One of the lesser known, but nonetheless hysterical routines that the famed comic duo of Abbott & Costello used to perform was Bud Abbott teaching Lou the intricacies of counting fruit.

The mustachioed Abbott, inarguably one of entertainment's greatest straight men, used to pick up one banana, and then another banana and tell a confused Costello that he was now holding three bananas.

Costello, in an exasperated tone would ask "How could that be three bananas, you've only got two?"

Without missing a beat, Abbott would patiently explain to his dim counterpart that one banana plus two bananas [the two he was now holding] equaled a total of three bananas.

That curious form of mathematics makes as least as much sense to me as some of the areas affected by President Bush's oft-discussed 2006 budget.

And while lawmakers from both sides of the aisle will undoubtedly bicker over programs targeted either for elimination or drastic reductions -- i.e. farm subsidies, Amtrak funding etc. -- one of the areas that interestingly enough remains flat is the budget for Securities and Exchange Commission.

As it now stands, the fiscal 2006 budget for the regulator is slated at $888 million beginning Oct. 1, 2005. Add to that some $25 million that will be carried over from last year, and without the help of Bud Abbott that should total $913 million -- the same as last year.

That figure ends a consecutive year string of funding hikes that have swelled the agency's coffers which stood at $438 million as recently as 2002.

A representative of the financial watchdog was quoted as calling it a "lean budget." That's sort of like saying Bud Abbott's banana math should probably be checked for accuracy.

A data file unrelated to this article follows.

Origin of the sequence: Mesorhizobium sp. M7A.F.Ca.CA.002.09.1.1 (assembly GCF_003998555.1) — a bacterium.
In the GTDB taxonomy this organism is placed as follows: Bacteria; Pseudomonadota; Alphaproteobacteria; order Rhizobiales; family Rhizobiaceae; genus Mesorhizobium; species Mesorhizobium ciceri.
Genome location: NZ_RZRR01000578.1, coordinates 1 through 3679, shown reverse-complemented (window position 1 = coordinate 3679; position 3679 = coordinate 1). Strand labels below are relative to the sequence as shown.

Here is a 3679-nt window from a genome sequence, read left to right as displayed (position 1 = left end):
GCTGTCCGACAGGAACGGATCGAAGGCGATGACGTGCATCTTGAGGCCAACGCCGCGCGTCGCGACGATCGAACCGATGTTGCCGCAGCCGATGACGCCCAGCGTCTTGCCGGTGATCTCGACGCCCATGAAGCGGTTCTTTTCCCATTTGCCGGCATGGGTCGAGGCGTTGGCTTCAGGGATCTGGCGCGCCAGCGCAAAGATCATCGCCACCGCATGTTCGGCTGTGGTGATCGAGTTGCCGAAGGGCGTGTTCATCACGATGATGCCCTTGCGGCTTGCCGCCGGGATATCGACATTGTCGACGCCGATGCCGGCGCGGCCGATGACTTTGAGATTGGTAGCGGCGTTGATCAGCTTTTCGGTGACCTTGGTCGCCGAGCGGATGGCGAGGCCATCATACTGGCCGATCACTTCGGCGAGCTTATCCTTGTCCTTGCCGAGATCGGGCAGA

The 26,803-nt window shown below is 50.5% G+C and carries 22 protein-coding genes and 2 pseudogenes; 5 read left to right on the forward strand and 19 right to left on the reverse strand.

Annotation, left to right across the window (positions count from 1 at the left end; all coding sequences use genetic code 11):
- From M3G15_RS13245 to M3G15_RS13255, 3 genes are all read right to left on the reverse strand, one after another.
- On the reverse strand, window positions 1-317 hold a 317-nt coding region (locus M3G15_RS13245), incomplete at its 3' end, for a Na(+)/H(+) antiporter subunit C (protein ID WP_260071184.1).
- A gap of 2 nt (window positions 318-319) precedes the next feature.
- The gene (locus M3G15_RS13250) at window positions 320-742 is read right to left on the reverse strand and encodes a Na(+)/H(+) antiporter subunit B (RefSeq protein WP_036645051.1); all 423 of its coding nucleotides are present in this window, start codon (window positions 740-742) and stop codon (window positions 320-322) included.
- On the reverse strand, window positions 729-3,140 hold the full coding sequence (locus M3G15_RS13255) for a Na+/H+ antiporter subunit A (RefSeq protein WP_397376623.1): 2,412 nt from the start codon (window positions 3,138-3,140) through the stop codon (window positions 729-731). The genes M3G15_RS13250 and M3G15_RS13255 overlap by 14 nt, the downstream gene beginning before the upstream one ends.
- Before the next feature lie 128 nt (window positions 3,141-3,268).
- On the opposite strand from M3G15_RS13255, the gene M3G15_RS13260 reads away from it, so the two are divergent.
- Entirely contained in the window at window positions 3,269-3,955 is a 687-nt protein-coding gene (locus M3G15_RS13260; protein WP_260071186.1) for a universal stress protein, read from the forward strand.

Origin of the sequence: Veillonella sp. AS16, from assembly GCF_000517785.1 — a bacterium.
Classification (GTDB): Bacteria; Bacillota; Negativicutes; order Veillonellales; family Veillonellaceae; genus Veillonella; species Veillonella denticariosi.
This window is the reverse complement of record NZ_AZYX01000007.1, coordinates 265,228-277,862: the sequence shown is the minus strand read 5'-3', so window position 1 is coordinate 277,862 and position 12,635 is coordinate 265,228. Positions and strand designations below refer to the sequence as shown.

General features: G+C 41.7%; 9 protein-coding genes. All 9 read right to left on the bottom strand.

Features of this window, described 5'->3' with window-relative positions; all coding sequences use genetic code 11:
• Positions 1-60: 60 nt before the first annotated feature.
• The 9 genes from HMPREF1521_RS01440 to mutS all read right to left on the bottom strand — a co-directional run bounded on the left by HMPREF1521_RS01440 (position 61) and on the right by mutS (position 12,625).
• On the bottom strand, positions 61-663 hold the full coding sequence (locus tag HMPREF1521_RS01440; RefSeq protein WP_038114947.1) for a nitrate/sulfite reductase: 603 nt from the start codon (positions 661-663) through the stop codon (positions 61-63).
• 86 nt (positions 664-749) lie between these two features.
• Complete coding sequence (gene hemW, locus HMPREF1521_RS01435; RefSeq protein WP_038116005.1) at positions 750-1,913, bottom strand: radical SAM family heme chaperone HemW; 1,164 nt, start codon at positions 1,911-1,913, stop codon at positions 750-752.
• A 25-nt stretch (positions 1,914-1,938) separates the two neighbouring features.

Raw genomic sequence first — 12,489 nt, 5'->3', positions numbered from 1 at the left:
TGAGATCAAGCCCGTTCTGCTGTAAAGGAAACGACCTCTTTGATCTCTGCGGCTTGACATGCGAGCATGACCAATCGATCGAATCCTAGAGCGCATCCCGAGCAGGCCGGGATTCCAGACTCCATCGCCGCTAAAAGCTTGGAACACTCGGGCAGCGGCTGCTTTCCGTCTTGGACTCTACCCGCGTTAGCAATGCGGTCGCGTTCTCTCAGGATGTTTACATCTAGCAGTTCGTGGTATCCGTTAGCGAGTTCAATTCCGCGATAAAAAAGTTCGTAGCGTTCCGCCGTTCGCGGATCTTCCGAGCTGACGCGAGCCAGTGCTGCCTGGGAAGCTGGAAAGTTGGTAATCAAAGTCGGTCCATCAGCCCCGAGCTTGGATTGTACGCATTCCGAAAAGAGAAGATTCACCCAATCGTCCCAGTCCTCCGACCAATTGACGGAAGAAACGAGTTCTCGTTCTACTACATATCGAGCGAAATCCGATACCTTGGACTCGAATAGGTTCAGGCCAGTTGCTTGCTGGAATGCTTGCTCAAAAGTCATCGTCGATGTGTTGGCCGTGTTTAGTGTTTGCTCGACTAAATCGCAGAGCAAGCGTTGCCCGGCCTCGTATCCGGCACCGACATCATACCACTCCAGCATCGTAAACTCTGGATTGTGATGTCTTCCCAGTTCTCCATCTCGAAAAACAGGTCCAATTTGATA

I find it curious that just a few short years after some of the biggest accounting frauds in this country's history, the regulator is facing some of the same budgetary battles it did back in the late 1990s when it had the temerity to try and implement auditor independence rules.

A furious lobbying effort by several of the then-Big Five firms and the American Institute of CPAs found sympathetic ears in some political circles, who more or less threatened then-SEC chair Arthur Levitt with funding cuts.

The SEC's 2006 budget is also absent any hiring monies.

The previous year, the SEC received money to hire some 106 people -- who will, according to reports, be assigned to monitor the gargantuan mutual fund industry. Contrast that with the 1,000 or so accountants and attorneys the agency has hired since 2002.

Although agencies like the SEC that come under an annual appropriations process are usually the ones squeezed when there's a hint of austerity in the budgetary air, it seems more than a little strange that the way to restore confidence in the capital markets is to hold the line on enforcement funding.

Now let me see if I have this right. One scandal, plus two scandals....

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